Not long ago, I was in Austin, Texas meeting with the energized and inquisitive project management team at CBRE. I walked away so inspired by their questions, authentic curiosity, natural humor, and knowledge on so many subjects I wanted to capture and share a snapshot of the conversation with all of you.
Knowing that good teams evolve from strong leadership, I reached out to Brian Jarrett, Managing Director of this group, and asked him to share a few insights. I hope all of you walk away from this interview with more knowledge around.
Melanie Jones: Let’s start with the benefits you bring to the table in supporting clients and your brokerage team. For those unfamiliar with CBRE Project Management, what is the scope of services and expertise, and why do clients tap into professional project management services?
Brian Jarrett: Let me share an analogy. Every company strives to be an expert in its field and excel at what they offer customers. For example, CORT is an expert in providing an on-demand furniture solution, Ford builds vehicles, and so forth. When a neurosurgeon needs a knee replacement, they don’t call another neurosurgeon. They go to an orthopedic surgeon.
I think most agree that it’s best to rely on an expert who specializes in solving the challenge at hand. In our world, a widget maker needs to focus on widget making and should probably turn to a project manager to support everything related to a move or relocation, an interiors project, a ground-up project, a custom buildout, or simply changing how and where they use space.
That’s the value of hiring a project manager. It’s our business to know the ins and outs and how to efficiently and effectively get things done. We must stay connected to local support teams, understand permitting processes, and know the designers, contractors, and experts like CORT.
We also know what we’re looking at. Just simple things like timelines, bids, and proposals. We know where people hide things, and forget critical pieces of information, and we understand how to protect our clients.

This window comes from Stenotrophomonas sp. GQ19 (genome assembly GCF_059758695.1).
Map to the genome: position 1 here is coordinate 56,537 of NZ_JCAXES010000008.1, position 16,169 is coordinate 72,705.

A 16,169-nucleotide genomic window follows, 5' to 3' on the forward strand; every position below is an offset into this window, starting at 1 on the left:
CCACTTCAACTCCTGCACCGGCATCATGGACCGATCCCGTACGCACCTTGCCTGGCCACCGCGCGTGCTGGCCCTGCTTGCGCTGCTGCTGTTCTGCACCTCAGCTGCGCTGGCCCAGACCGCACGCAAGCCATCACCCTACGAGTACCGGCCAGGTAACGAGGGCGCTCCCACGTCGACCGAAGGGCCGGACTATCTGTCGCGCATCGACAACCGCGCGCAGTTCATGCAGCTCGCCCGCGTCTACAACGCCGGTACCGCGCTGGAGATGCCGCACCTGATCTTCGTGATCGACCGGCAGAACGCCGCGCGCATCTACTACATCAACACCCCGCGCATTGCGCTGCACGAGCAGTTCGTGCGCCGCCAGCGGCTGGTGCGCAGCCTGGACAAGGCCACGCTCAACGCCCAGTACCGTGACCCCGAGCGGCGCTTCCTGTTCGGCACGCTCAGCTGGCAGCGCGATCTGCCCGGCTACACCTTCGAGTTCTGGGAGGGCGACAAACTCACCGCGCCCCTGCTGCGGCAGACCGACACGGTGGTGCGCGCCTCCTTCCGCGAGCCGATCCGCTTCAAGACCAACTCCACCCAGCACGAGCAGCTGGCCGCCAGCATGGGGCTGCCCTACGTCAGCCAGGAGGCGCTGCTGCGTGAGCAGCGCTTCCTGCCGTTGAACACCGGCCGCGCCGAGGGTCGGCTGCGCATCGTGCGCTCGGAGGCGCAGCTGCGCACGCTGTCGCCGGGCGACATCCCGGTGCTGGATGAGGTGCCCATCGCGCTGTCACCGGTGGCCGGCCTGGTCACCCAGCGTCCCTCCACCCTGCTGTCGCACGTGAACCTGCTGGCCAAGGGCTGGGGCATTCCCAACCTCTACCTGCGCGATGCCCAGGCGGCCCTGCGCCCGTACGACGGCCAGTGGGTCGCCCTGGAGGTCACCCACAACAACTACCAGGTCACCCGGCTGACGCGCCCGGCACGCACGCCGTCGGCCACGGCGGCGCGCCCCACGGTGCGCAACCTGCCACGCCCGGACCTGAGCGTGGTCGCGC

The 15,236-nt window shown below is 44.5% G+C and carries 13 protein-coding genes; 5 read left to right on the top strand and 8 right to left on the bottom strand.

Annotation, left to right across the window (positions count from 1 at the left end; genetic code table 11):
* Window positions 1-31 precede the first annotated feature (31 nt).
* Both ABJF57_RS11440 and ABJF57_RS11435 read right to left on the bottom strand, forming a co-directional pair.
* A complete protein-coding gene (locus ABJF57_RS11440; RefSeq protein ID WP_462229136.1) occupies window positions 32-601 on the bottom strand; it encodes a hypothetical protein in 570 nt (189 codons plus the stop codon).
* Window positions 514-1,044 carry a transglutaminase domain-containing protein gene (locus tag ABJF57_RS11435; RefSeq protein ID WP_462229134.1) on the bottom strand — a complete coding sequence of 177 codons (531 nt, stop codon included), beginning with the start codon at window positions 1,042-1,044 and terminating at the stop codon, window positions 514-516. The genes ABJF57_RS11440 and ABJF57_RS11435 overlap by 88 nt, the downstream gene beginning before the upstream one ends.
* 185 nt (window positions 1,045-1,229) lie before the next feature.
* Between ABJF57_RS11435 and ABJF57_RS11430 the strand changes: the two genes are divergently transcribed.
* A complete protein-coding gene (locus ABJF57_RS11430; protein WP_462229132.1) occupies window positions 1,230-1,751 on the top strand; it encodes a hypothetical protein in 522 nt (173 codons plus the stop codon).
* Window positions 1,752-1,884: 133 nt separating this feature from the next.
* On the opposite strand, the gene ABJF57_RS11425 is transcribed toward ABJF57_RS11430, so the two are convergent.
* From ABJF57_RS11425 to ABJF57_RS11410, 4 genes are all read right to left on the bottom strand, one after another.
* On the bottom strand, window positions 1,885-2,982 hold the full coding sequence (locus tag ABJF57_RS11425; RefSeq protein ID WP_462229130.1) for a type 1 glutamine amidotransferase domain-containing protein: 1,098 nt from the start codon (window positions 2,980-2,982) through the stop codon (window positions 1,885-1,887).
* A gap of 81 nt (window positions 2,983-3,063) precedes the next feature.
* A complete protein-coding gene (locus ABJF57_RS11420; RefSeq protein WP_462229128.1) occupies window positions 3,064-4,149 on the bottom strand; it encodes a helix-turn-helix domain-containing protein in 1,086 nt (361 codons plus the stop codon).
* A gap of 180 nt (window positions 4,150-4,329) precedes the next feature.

Melanie Jones: I love that perspective. Back to the analogy, what’s the first thing a doctor does when they enter a room? They ask all the probing questions. The widget maker would generally have no idea what probing questions to ask.
There’s a vastness to it also, isn’t there? Three clients would likely have different needs and, therefore, different lines of questioning.
Brian Jarrett: Absolutely, every project is different. Every client is different. Right out of the gate, we’re examining the initial facts, interviewing our clients, and trying to understand what they need and want to accomplish. And sometimes it’s as simple as putting desks in place, which surprisingly isn’t always all that simple.
We have a lot of startups in Austin. They often don’t know what they need, so we probe into the operation and design a solution for them.
Melanie Jones: Right! As an example, your team knows the value of CORT’s Furniture-as-a-Service™ model. If the startup is looking for speed and flexibility, maybe the subscription model is a better fit than a purchase. If the client needs to conserve capital to grow the business, access to furniture could be perfect.
Brian Jarrett: Absolutely. Understanding what they are working to accomplish allows us to bring a couple ideas for their consideration.
Melanie Jones: I’m curious. Do you primarily manage one-off projects for customers or repeat business?
Brian Jarrett: Both. We have several service lines. I am responsible for what we call a Local Market Area (LMA). Our primary focus is supporting brokers representing a tenant. When a potential new lease is on the table and project management services are needed, we support the broker with everything from lease review to buildouts and everything in between. Of course, often, these turn into multiple projects.
Then there is CBRE Global Workplace Solutions (GWS) which services our major national accounts. This could entail embedding CBRE employees within the client environment to a variety of project management initiatives. Sometimes the LMA teams work hand in hand with the GWS team. Just depends.